According to this theory the layer of gas adsorbed is limited - in ideal border-line cases at least - to an extremely thin film of gas molecules extending over a single plane, thus a film whose thickness is that of a single molecule or, in other words, is monomolecular. And the force which retains the gas particles is derived from the chemical field of forces of the surface atoms, in that the atoms on the boundary surface are conceived as partially unsaturated and, in virtue of their so-called residual valences directed outwards, equipped with the power to bind a corresponding number of atoms in the gaseous body. And since these residual valences - in any case in crystalline bodies - must be conceived to make their effects felt at fixed points and at fixed distances from each other, it follows immediately that the adsorbed gas particles also will lie at fixed distances from each other and at fixed points. One can visualize it most easily if one thinks of the adsorbing solid surface as a chess-board, where each square can only be occupied by a single gas particle. When all the squares are occupied adsorption ceases.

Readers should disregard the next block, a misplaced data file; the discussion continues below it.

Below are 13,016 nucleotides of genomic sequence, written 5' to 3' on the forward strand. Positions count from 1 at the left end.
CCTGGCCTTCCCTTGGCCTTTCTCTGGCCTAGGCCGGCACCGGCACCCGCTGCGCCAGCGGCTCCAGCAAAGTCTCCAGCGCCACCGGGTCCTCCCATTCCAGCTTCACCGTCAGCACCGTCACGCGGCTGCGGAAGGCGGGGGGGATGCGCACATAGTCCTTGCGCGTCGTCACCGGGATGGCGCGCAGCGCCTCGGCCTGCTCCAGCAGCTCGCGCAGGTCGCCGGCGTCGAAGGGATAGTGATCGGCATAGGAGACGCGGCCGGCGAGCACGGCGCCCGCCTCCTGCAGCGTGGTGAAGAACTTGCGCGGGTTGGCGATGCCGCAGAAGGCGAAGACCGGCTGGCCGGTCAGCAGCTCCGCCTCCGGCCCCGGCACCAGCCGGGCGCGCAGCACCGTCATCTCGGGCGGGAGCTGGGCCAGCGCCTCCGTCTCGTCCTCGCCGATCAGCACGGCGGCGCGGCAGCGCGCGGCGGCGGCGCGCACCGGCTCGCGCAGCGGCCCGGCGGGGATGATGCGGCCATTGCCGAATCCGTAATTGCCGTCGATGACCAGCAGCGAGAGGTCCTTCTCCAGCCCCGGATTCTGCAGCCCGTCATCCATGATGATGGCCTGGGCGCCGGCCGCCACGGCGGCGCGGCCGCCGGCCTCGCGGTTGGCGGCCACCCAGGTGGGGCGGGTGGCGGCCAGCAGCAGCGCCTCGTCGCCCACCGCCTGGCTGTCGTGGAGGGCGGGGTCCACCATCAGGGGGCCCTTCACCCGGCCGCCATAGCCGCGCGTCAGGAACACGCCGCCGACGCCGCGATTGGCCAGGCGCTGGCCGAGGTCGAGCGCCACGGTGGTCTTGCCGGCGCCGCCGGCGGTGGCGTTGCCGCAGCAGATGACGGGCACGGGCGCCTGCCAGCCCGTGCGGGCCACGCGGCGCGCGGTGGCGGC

Now it may be asked: Is there any real basis for such an assumption? Can one really adduce in proof anything which seems so to escape direct observation? With the view of answering these questions I will venture to borrow an example from an account sent in to the Academy of the work which has been awarded the prize.

Assume that hydrogen gas is exposed at very low pressure in an electric bulb to the influence of the hot metal filament. The hydrogen gas molecules are broken up, dissociated into atoms, and these are strongly adsorbed by the glass surface of the wall of the lamp, if the latter is kept well-cooled with liquid air. One finds then that a maximum quantity of hydrogen is taken up by the glass surface, or by a certain part of it, let us say one square centimetre. On the other hand, the size of the hydrogen atoms is known, and so the number of atoms which ought to find room on the same surface unit can be calculated. It is then shown that the quantity of hydrogen gas thus calculated is in satisfactory agreement with that previously found. The layer of hydrogen gas is thus, approximately at least, only of the thickness of one layer of atoms.